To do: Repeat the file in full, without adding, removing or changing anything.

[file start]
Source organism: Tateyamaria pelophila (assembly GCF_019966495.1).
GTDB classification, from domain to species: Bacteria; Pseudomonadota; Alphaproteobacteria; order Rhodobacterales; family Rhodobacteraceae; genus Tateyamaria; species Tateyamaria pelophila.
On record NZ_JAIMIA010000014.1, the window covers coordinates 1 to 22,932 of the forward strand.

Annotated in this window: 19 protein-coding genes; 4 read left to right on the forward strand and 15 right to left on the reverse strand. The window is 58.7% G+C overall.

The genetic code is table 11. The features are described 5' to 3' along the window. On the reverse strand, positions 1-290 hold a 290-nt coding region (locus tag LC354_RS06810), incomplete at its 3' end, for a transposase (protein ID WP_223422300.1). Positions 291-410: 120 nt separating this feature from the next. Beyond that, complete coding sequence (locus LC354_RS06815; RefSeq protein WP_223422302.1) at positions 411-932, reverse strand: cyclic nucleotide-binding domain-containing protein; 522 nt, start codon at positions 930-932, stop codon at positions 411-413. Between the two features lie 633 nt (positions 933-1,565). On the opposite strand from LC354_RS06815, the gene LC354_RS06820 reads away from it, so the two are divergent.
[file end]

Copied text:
Source organism: Tateyamaria pelophila (assembly GCF_019966495.1).
GTDB classification, from domain to species: Bacteria; Pseudomonadota; Alphaproteobacteria; order Rhodobacterales; family Rhodobacteraceae; genus Tateyamaria; species Tateyamaria pelophila.
On record NZ_JAIMIA010000014.1, the window covers coordinates 1 to 22,932 of the forward strand.

Annotated in this window: 19 protein-coding genes; 4 read left to right on the forward strand and 15 right to left on the reverse strand. The window is 58.7% G+C overall.

The genetic code is table 11. The features are described 5' to 3' along the window. On the reverse strand, positions 1-290 hold a 290-nt coding region (locus tag LC354_RS06810), incomplete at its 3' end, for a transposase (protein ID WP_223422300.1). Positions 291-410: 120 nt separating this feature from the next. Beyond that, complete coding sequence (locus LC354_RS06815; RefSeq protein WP_223422302.1) at positions 411-932, reverse strand: cyclic nucleotide-binding domain-containing protein; 522 nt, start codon at positions 930-932, stop codon at positions 411-413. Between the two features lie 633 nt (positions 933-1,565). On the opposite strand from LC354_RS06815, the gene LC354_RS06820 reads away from it, so the two are divergent.